“Library” – a collection of manuscripts, publications, and other material for reading, viewing, listening, study or reference.”
There is no doubt this “library” has one of the most impressive collections of written history and genealogical materials in the entire country. People from across the fruited plain request information and use the research materials contained in these humble walls in order to piece together a small part of their own family history and culture. Is this what Virgil intended when he established the TL&M twenty-five years ago?
“Museum” – a building or place where objects of permanent value are kept and displayed.
Piecing together history is often accompanied with obtaining, retaining, and learning the purpose of artifacts that have fallen out of use in today’s society. For example, what was it like to make your own butter in a Daisy butter churn using your own cream from your cow? Learning specifics about these artifacts give us just a small picture of what life may have been like for those in long gone generations. Is this what Virgil intended when he established the TL&M twenty-five years ago?
We are sure Virgil intended for future generations to research and gain knowledge using the available publications in the library as well as to see, touch, and understand about the artifacts of the past. But, did he also hope for something more? Probably.
Perhaps he wanted people to desire an understanding of history and heritage. Virgil understood that heritage comes or belongs to one by reasons of birth or an inherited share or portion. Our personal and collective stories tend to be handed to us as part of our birth right, or in Virgil’s case, his adoption. These narratives, comprised of how one’s ancestors fit into heroic stories of perseverance and bravery, are told at the knee of a relative or as part of a community heritage group. Our narratives cut to the core of our identity---of who we are. We hold our identities close and our emotional integrity is wrapped up in our identity.
So after twenty-five years, the Talbot Library and Museum still hopes to continue to entice all of us to learn more of our genealogy, history and heritage so we can fully understand where we came from and who we are in hope we can make our lives and the future count for good.
In accordance with Virgil’s words, “I pledge to you that I will do all within my ability to assure that the Talbot Library and Museum will be here for generations to come.”
We hope to continue what Virgil began a quarter of a century ago.
Originally published in TL&M Genealogy Magazine Volume XXIII, Number Two, 2015
You may purchase past copies of TL&M Genealogy Magazine. Details here.
The Oklahoma History Center, in Oklahoma City, is celebrating its 10th anniversary by inviting audiences to step back into time with its new exhibit "Crossroads of Commerce: A History of Free Enterprise in Oklahoma". This exhibit opened up on November 18, 2015 and includes an object on loan from the Talbot Library and Museum-- a Grinding Box that was rescued from the Hildebrand-Beck Mill before its eventual collapse.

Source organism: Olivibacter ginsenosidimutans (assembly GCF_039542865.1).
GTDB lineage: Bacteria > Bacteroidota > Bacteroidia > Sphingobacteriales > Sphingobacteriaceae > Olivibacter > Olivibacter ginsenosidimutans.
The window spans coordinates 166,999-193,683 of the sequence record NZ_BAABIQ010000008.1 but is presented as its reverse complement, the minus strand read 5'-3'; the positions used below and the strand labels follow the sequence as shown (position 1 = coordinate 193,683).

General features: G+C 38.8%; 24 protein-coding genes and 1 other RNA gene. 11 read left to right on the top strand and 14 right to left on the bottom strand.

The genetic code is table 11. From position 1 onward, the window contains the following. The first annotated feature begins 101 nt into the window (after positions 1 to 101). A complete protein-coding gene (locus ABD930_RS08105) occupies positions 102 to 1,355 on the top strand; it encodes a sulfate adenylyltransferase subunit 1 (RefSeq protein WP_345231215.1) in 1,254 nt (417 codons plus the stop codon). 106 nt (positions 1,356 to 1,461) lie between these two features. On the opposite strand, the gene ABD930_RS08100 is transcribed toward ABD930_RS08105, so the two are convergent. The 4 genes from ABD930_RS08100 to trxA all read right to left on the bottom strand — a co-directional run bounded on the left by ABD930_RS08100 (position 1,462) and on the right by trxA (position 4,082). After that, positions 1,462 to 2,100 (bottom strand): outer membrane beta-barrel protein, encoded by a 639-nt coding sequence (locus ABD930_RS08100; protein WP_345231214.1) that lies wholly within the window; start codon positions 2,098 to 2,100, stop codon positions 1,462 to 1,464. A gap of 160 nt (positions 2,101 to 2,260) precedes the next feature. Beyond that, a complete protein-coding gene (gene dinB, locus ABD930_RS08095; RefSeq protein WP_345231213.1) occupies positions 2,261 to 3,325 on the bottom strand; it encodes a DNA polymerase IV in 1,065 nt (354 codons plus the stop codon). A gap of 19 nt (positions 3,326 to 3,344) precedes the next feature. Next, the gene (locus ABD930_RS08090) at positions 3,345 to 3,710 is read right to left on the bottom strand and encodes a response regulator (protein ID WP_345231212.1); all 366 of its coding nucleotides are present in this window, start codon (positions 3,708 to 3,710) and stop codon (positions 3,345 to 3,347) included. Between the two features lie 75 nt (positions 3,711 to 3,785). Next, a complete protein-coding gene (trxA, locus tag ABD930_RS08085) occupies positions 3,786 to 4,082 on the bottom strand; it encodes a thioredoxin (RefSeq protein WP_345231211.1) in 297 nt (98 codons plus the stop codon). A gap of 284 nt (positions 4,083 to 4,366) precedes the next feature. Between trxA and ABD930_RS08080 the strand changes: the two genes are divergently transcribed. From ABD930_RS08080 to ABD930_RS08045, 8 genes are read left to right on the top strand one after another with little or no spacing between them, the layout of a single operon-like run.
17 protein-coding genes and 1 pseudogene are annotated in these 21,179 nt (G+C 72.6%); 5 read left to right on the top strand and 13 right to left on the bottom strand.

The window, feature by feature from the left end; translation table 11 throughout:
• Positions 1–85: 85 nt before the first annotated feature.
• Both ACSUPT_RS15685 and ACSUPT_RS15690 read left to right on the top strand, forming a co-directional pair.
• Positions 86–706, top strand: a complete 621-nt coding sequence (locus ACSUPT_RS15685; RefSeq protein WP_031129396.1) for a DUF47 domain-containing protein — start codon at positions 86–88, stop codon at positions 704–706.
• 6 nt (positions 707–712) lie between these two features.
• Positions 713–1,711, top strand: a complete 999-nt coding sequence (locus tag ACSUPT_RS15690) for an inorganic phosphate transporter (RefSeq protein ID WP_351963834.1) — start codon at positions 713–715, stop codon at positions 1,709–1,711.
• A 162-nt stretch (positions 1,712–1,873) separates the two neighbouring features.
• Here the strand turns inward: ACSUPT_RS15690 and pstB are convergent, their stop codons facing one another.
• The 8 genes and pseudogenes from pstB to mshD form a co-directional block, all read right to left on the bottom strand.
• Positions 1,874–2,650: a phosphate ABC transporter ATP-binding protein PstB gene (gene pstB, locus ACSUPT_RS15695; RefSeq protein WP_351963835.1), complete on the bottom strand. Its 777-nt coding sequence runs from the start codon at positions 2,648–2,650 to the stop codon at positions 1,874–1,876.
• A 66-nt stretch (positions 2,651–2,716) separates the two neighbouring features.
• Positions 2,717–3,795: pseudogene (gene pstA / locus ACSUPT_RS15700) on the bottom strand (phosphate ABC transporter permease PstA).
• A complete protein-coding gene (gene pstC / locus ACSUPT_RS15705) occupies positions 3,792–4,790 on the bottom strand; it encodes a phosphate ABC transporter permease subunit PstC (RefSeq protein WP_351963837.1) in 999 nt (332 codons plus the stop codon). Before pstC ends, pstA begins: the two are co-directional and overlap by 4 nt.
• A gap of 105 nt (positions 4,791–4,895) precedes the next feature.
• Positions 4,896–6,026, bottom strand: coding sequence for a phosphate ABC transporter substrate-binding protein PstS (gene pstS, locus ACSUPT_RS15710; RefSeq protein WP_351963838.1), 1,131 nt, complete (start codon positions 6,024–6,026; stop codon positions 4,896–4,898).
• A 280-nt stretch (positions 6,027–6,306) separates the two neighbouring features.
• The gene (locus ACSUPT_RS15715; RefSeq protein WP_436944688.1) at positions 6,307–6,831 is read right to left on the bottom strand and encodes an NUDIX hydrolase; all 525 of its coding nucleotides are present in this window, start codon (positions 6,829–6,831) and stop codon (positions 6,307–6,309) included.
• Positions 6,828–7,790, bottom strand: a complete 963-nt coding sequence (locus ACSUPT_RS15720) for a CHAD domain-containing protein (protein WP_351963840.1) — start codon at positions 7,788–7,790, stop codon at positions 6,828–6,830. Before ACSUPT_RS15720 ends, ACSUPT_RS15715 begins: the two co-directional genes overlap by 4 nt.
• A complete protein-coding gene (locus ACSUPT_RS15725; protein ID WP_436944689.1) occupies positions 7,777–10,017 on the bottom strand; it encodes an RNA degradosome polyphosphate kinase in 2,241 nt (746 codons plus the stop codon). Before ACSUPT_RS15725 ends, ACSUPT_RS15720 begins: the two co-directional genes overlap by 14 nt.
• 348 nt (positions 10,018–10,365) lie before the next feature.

Above Photos are from the exhibit at the Oklahoma History Center featuring the Grinding Box from the Hildebrand-Beck Mill.
(Photo Credit: Donna Clark)
The Beck-Hildebrand Mill was built in 1907 and is located near US 412 between Kansas, Oklahoma and Siloam Springs, Arkansas close to the town of Flint, OK. The first photo of the Beck-Hildebrand Mill, shows the actual operating features from 1924. The second photo shows the condition of the mill in the late 1970's.
Hildebrand-Beck Mill: 1907, late 1970s, and Grinding Box in mill
According to the NewsOK.com website, this "exhibition tells the story of the state’s pioneers of commerce and economic development through five time periods from 1716 to the present day....The exhibition chronicles commerce in Oklahoma all the way from early interactions and trade with the Native American tribes to recent economic drivers, such as the MAPS programs and the arrival of the Oklahoma City Thunder."
The Oklahoma History Center is open Monday - Saturday 10:00 am to 5:00 pm. The Center is located at 800 Nazih Zuhdi Drive, Oklahoma City, OK 73105.
The Sick and Dying at Elkhorn Tavern
Over the Ridge, the pea vines,
Will soon be spreading their green.
And the creatures of the wild,
Will drink from the cool stream.
But tonight, the cries of the dying,
Travel through the trees on the wind.
The awful agony of searing pain,
Drowns out the noisy battle din.
The stench of rotting flesh,
Mingles with the smoke of war.
Side by side lie Blue and Gray,
Brothers as they were before.
Here lies Johnny Reb,
His leg shot to hell.
There lies a dying Yank,
Suffering as all can tell.
They call it the Elkhorn,
this staunch old haven of rest.
No travelers tonight, only men
Who have met war's greatest test.
Source: "A Bit of History" by Virgil Talbot, page 71, Copyright 1986.
A good source for more information and photos about the Battle of Pea Ridge at Elkhorn Tavern, go to Civil War Trust website.
What started at the turn of the century as an effort to gain a day of recognition for the significant contributions the first Americans made to the establishment and growth of the U.S., has resulted in a whole month being designated for that purpose.
One of the very proponents of an American Indian Day was Dr. Arthur C. Parker, a Seneca Indian, who was the director of the Museum of Arts and Science in Rochester, N.Y. He persuaded the Boy Scouts of America to set aside a day for the "First Americans" and for three years they adopted such a day. In 1915, the annual Congress of the American Indian Association meeting in Lawrence, Kans., formally approved a plan concerning American Indian Day. It directed its president, Rev. Sherman Coolidge, an Arapahoe, to call upon the country to observe such a day. Coolidge issued a proclamation on Sept. 28, 1915, which declared the second Saturday of each May as an American Indian Day and contained the first formal appeal for recognition of Indians as citizens.